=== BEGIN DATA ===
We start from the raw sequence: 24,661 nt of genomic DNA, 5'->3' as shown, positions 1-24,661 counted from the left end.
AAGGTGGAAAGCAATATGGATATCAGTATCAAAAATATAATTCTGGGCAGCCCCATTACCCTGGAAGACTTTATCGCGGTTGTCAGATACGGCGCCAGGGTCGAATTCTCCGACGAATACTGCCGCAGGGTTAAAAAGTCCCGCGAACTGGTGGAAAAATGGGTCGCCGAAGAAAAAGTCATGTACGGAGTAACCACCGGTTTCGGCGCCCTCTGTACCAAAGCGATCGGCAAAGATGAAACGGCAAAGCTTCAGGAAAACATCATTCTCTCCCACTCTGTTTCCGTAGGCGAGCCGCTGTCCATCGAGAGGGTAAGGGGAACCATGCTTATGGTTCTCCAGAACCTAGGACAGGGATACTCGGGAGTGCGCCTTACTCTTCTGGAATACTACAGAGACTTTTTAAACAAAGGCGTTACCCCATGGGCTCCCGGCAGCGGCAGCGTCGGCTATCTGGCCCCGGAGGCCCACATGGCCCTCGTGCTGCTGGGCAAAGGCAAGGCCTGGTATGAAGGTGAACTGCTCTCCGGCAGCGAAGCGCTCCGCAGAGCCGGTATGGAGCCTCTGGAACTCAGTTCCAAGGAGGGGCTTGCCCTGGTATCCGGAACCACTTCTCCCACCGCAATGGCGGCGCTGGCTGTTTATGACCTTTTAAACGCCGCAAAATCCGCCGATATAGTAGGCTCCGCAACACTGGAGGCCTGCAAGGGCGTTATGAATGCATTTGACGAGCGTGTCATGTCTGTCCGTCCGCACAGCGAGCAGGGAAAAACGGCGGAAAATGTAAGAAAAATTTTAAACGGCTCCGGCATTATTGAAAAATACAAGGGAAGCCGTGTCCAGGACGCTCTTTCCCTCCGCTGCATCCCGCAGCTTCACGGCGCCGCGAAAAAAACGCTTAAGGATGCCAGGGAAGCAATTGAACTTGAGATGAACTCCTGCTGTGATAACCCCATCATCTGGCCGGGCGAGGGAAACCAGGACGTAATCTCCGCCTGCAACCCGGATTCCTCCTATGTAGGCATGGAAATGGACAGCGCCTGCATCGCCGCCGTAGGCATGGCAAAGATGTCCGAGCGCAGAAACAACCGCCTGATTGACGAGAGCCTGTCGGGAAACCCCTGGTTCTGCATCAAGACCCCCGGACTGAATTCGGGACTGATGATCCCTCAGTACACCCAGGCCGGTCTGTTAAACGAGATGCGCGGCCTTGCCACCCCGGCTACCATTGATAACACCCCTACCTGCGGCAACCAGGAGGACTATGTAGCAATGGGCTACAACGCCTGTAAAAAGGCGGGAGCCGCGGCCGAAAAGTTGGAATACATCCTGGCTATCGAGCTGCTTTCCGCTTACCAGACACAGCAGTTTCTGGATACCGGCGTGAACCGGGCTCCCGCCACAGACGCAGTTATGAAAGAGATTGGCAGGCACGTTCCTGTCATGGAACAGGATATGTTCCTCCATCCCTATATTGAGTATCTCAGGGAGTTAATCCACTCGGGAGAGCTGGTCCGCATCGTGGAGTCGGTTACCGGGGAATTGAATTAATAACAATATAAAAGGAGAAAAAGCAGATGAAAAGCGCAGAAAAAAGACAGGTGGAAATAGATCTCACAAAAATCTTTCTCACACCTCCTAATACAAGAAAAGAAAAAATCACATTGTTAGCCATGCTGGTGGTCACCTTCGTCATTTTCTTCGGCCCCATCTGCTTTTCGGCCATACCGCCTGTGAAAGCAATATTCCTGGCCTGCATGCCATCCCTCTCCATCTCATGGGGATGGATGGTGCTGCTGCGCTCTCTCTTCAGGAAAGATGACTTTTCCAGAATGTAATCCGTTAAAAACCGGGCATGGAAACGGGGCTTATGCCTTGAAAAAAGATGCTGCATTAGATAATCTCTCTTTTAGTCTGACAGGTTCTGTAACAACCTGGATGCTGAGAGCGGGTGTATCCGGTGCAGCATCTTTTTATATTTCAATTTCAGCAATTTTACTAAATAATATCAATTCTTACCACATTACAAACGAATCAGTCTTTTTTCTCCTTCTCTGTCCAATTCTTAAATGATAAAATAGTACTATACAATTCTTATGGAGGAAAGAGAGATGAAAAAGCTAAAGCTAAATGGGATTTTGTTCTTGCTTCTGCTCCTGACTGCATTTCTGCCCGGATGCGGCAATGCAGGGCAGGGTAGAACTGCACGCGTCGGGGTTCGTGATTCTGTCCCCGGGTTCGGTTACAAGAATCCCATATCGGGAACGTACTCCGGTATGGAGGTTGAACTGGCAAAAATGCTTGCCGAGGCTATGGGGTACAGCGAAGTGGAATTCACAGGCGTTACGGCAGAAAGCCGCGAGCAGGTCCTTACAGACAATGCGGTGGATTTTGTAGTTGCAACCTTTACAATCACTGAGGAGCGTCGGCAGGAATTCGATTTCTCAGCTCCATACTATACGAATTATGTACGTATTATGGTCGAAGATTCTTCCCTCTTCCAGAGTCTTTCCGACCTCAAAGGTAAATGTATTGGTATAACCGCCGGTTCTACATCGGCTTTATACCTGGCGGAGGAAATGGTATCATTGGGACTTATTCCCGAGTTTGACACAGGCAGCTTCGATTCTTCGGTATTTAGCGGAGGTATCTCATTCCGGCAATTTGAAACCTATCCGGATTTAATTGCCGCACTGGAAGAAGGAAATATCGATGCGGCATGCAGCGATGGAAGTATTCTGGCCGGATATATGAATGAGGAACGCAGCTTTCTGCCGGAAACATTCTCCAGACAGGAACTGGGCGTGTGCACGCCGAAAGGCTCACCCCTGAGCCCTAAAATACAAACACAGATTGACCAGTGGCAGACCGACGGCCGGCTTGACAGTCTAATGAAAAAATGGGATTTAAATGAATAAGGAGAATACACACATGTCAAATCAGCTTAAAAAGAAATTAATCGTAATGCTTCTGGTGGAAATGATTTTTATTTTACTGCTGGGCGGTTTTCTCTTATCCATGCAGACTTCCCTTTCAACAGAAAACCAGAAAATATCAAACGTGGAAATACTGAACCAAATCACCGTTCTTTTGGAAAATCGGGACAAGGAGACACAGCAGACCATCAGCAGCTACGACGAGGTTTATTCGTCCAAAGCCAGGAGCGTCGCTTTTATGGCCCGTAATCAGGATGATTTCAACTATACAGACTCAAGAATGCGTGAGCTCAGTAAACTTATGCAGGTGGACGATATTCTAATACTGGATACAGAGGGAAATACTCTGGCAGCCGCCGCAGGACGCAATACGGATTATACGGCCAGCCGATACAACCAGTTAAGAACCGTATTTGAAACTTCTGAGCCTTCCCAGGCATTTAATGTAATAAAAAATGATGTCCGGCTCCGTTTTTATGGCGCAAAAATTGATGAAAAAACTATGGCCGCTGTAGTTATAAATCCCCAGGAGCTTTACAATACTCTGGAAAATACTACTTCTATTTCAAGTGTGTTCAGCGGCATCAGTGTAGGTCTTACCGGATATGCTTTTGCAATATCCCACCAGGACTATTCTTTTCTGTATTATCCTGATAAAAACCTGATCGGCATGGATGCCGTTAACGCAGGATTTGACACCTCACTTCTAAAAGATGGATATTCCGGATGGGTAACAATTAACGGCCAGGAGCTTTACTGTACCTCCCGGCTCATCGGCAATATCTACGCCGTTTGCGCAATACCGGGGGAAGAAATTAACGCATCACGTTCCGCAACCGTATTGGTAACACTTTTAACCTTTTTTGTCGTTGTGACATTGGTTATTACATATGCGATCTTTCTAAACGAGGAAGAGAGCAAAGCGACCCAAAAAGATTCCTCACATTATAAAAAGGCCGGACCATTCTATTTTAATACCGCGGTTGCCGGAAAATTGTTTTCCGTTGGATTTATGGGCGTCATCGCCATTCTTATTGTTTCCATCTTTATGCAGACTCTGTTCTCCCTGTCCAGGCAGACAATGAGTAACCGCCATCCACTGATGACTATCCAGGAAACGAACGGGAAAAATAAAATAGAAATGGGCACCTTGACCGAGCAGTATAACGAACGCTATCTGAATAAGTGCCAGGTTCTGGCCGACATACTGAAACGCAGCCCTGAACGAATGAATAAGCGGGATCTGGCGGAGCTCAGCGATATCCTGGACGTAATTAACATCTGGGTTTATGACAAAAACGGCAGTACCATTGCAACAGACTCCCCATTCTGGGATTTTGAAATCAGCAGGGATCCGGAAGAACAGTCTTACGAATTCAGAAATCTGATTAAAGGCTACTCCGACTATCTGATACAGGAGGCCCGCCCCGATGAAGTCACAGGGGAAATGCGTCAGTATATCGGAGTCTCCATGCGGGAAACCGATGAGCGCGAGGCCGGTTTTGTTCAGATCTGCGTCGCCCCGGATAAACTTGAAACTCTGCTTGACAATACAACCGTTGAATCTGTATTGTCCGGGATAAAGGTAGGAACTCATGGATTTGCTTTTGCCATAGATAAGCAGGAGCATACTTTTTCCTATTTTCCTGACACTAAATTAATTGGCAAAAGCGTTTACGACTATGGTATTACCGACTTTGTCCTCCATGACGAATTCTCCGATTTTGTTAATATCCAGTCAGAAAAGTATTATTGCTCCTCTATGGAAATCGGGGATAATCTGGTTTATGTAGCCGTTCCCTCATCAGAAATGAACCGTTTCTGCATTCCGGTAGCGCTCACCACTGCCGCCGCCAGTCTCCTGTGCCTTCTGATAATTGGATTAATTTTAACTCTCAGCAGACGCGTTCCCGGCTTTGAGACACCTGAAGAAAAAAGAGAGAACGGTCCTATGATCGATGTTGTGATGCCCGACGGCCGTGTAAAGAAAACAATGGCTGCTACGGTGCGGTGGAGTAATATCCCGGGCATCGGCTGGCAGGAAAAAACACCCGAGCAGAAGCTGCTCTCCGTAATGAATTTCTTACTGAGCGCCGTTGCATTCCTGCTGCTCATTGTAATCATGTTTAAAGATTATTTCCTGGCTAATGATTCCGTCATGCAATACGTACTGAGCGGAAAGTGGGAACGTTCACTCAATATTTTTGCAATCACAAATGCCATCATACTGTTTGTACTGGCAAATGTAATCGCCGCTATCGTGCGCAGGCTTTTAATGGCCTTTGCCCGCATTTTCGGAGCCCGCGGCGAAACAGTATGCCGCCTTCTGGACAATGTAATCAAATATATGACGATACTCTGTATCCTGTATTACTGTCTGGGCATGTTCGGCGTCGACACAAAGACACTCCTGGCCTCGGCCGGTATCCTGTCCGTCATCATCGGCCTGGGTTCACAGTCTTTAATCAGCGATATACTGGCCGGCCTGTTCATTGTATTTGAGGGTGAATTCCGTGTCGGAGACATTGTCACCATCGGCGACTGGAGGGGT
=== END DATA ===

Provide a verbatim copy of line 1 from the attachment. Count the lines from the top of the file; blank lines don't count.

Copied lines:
We start from the raw sequence: 24,661 nt of genomic DNA, 5'->3' as shown, positions 1-24,661 counted from the left end.